Japanese researchers at NHK Science & Technology Research laboratories are developing an animated sign language translation system that automatically converts strings of Japanese words into gestures. The goal is to improve sign language broadcasts for deaf viewers, especially in the case of disaster or breaking news.
Just one day later than expected--and that’s pretty good for a rocket launch--Copenhagen Suborbitals’ “non-profit rocket” successfully launched from its catamaran launch platform in the Baltic Sea today, notching a major milestone for the organization that plans to eventually send an amateur-built manned rocket into suborbital space.
Regular readers of this page are all pretty familiar with the latest generation of flying robots, from tennis-playing quadcopters to surveillance hummingbirds. But zebras, it’s fair to say, are not. So what happens when a drone buzzes a herd?
The German surveillance bot maker Microdrones took one of their md4-1000 quadcopters to the Masai Mara region of the Serengeti, and used it to capture video of all sorts of African wildlife. Here’s a preview of what their drone saw.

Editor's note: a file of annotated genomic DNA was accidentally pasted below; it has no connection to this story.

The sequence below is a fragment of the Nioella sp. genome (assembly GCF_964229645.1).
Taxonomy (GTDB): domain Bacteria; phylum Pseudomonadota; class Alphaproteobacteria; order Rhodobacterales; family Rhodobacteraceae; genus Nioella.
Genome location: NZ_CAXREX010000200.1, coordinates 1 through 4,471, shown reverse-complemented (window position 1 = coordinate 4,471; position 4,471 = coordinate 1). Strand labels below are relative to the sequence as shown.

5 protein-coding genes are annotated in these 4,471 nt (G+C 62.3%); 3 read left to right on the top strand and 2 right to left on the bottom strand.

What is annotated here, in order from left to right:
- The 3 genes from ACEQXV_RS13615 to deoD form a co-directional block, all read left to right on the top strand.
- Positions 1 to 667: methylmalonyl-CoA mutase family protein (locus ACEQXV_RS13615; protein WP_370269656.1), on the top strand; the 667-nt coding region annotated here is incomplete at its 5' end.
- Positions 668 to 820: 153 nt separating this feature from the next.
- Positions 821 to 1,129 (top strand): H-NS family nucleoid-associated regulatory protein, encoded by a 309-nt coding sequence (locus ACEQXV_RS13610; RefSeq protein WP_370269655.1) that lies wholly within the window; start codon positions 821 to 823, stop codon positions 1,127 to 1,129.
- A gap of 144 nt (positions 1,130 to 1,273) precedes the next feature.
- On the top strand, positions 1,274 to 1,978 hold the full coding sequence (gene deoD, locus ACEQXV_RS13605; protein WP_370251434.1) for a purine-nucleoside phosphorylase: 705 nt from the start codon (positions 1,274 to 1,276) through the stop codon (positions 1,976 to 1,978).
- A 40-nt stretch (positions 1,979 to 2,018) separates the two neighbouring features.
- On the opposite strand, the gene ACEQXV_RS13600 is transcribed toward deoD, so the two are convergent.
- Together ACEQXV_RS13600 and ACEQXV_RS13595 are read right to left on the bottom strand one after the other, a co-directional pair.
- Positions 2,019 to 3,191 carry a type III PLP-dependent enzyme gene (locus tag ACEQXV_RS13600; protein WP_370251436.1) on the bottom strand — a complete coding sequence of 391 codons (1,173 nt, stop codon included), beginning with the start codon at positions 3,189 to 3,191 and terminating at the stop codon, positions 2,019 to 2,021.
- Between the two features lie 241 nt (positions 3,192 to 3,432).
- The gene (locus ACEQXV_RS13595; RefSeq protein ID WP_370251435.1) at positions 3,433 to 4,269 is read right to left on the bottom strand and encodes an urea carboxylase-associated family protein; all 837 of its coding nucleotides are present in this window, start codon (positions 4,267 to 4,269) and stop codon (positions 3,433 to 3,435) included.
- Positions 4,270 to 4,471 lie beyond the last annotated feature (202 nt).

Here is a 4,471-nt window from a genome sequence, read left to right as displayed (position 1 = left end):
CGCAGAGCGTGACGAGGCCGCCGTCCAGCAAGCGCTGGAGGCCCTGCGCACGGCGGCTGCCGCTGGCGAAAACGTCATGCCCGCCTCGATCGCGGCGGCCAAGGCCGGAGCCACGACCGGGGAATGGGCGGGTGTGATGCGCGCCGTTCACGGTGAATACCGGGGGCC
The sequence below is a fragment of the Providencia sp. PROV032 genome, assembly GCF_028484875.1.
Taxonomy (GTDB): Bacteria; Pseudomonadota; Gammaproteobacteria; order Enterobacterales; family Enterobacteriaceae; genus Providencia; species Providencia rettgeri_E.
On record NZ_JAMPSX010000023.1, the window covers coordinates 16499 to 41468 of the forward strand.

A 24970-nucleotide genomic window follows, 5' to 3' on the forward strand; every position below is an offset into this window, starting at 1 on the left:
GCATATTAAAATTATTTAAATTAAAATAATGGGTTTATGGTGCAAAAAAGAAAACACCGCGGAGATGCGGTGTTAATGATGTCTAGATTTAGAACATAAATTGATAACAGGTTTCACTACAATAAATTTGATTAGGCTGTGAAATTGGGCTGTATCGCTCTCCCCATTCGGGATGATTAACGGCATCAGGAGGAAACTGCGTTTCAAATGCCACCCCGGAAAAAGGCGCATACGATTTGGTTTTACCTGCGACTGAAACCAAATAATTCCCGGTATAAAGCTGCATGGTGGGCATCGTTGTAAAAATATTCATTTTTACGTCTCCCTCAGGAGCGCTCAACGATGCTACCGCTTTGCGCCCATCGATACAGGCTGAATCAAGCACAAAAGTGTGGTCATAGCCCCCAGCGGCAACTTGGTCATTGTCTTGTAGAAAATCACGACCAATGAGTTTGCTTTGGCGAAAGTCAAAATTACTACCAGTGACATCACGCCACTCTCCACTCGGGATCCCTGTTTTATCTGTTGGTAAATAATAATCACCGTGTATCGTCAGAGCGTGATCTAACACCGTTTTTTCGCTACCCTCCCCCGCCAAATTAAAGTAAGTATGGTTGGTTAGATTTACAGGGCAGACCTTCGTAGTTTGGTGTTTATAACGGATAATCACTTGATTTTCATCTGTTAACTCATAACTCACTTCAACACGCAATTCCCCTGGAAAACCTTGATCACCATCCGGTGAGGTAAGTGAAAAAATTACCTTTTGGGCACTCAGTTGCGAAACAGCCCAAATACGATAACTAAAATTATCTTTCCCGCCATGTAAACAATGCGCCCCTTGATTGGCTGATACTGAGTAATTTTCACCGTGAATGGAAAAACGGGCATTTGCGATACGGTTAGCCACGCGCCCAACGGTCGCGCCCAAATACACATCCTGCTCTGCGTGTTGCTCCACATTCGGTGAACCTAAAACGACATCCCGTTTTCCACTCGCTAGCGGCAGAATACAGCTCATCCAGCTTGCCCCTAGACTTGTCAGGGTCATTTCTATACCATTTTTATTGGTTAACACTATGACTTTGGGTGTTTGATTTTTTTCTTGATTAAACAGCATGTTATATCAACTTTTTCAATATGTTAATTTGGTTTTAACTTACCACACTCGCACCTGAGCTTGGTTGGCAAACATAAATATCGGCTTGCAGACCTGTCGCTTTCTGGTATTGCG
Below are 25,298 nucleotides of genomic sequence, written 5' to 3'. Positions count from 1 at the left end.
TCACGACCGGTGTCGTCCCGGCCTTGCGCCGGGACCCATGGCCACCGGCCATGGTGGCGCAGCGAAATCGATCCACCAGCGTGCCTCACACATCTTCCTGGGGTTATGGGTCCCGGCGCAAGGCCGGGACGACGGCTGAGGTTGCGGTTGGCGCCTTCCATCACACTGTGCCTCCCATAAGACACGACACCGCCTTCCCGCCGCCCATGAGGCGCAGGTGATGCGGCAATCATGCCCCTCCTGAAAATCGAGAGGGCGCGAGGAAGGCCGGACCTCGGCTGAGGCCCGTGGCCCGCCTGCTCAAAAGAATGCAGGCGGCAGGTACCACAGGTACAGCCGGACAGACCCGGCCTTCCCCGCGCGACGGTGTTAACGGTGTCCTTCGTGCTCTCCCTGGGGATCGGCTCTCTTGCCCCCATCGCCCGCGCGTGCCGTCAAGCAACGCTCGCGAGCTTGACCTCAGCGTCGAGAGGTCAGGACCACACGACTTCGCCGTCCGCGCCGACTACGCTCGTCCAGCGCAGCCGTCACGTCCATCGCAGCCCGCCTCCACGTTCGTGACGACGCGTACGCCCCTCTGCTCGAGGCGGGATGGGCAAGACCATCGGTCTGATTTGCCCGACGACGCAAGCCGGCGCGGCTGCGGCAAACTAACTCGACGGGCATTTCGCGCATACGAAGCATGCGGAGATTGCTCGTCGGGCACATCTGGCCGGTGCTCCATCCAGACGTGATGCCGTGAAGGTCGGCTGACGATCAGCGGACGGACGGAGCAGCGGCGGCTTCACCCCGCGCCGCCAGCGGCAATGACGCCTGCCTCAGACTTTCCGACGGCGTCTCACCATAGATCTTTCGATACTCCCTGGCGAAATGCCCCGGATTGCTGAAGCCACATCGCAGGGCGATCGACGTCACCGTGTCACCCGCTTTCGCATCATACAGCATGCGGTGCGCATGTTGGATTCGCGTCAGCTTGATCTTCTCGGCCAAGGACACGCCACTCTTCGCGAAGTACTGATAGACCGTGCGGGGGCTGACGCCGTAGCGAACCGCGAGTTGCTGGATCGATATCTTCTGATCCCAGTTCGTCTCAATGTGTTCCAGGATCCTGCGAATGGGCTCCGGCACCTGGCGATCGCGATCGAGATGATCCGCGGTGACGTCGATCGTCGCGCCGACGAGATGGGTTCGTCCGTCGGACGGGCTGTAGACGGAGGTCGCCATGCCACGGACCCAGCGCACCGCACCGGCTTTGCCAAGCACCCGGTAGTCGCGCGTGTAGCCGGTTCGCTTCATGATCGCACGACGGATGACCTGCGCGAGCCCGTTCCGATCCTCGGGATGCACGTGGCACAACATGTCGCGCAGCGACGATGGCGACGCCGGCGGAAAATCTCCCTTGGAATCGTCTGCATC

Of all the DARPA projects we follow here at PopSci--and regular readers know that we follow a lot of them--perhaps none has been quite so fascinating as the Nano Air Vehicle (NAV) program, a.k.a. the robotic hummingbird, which culminated earlier this year in a working prototype.
Yesterday evening, Microsoft gave us our first glimpse at the next version of Windows. The world's most popular operating system is due for its biggest overhaul in decades. Designed as a one-size-fits-all OS, Microsoft wants Windows 8 to be used in both tablets and desktops--and rather than split the difference, they simply added a new, Windows-Phone-7-like tablet interface right next to the traditional keyboard and mouse interface.
The folks at Martin Jetpack wanted to test their ballistic parachute, but there was a problem--their previous tests had only taken their prototype "jet pack" up to very low altitudes, heights too low to deploy their safety 'chute. No guts, no glory, as it is said.
By Peter KirnPosted 05.27.2011 at 2:43 pm 0 Comments
Building a home studio is now as simple as plugging in a few USB cords. The newest audio gear interacts directly with your computer, eliminating complicated setups and even a couple of pieces of hardware.
There’s very little we can write to preface the imagery below, so we’ll just set the scene and get out of the way. The video below was captured by Stephane Guisard and Jose Francisco Salgado at the European Southern Observatory’s Very Large Telescope (VLT) in Chile’s Atacama Desert. And it might make you cry.
It's amazing what you can learn with a high-frame-rate X-ray camera, a cup of beef broth, and a Portuguese water dog. For instance, we knew that dogs are obnoxious drinkers, but we didn't realize that rather than scooping liquids into their mouths with the undersides of their tongues, they actually tap a trick of fluid mechanics--just as cats do--to pull columns of water from the water bowl into their mouths.